Astana (AsiaNews/Agencies) - In Central Asia, hundreds of thousands of children, even as young as seven, leave school for gruelling and poorly paid jobs, in the cities and in the countryside. Often they need to earn money for their families, but in countries like Uzbekistan they are forced by the state.
Children as young as seven are easy to find in the bazaars, intent on selling something. Others work there as porters, and the girls offer themselves as maids. The main reason is poverty.
Safar, aged 13, in Dushanbe (Tajikistan), explains to Radio Free Europe that "I am proud that I work and get paid; I bring bread [to my family]". "I wish I could go to school together with my classmates, but life is hard and I have to work".
In Tajikistan, more than half the population is below the poverty level, and Firuz Saidov, a state expert on child labour, admits that "Children work in trade, agriculture, and in the street - they wash cars. It's hard to stop this in Tajikistan". They are exploited by their employers, and no one protects them.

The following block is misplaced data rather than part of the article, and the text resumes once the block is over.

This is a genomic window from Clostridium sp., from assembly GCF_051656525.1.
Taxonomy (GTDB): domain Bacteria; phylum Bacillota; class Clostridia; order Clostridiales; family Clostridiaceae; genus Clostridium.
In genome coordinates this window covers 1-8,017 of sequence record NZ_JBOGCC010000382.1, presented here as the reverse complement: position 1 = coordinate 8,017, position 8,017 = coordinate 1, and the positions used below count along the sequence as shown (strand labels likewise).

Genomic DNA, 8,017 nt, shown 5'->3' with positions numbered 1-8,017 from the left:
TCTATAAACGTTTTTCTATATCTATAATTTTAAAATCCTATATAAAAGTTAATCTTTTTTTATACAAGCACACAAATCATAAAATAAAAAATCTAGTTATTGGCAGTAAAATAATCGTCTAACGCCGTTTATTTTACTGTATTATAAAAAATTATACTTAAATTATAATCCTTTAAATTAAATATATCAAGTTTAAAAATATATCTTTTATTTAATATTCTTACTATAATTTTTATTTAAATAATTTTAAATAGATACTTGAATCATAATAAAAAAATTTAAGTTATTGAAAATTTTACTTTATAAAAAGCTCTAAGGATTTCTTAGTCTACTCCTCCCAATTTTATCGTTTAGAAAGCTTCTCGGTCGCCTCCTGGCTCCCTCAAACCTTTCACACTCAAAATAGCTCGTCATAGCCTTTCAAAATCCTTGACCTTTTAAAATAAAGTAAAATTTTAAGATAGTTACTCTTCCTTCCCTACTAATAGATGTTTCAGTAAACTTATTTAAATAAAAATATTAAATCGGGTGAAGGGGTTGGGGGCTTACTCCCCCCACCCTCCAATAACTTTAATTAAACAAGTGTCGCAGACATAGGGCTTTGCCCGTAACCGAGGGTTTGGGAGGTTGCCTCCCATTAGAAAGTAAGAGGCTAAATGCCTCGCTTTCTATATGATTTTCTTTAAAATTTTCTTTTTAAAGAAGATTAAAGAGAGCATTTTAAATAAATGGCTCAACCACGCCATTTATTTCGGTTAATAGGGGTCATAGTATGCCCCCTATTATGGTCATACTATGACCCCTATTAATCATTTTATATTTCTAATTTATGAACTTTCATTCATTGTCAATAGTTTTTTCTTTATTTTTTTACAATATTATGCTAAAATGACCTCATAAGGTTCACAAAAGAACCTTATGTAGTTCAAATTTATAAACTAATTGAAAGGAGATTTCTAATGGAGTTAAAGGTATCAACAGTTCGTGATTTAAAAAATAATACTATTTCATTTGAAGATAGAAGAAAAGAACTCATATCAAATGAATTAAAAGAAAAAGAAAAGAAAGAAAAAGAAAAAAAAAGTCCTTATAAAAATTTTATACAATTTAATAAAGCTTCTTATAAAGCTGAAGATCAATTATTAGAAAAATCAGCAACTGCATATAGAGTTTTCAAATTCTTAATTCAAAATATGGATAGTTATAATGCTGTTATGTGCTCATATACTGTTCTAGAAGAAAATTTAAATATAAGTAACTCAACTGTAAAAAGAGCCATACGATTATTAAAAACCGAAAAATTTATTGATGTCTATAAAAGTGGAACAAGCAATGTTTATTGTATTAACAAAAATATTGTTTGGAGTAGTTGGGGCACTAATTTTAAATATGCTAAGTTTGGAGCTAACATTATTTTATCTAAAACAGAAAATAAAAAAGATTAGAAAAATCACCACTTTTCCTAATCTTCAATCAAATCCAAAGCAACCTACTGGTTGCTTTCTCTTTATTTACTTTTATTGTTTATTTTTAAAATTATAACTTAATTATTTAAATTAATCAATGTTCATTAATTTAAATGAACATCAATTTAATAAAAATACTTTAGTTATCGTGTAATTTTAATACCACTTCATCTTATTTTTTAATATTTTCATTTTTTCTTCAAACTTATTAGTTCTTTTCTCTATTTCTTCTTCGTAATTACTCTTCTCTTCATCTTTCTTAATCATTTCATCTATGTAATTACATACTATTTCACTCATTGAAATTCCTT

But in Uzbekistan, it is the government that every year, in September, closes the schools and sends thousands of children to harvest cotton. In exchange, they are given lodging, meagre meals, and a small salary, and are sometimes monitored by the police. Tashkent earns about 1 billion dollars a year from the export of cotton, but in November of 2007 an international campaign convinced many of the large clothing companies - including Tesco, Marks & Spencer, Gap, and H&M - to stop buying this cotton. Under international pressure, in January the Uzbek government approved a law for the "safeguarding of children's rights". But Nadezhda Atayeva, head of the non-governmental Association on Human Rights in Central Asia, is waiting for next autumn's harvest, and asking that international observers be allowed to monitor the situation.
According to the NGO Save the Children, at least 200,000 Tajik children are also forced to harvest cotton each year. In Turkmenistan as well, children are widely used to harvest cotton, in spite of state laws prohibiting any work for children under the age of 16: in 2000, the U.S. state department reported that at least 1 million minors were affected, but it is difficult to obtain more recent data.
Even in the more "rich" Kazakhstan, minors harvest cotton and tobacco, or follow their migrant parents from Uzbekistan and Kyrgyzstan and assist them in their work.
Dana Zhandayeva, an expert in the sector, tells RFE that at least Kazak authorities "admit that the phenomenon exists", although they refer above all to the migrant children from nearby countries.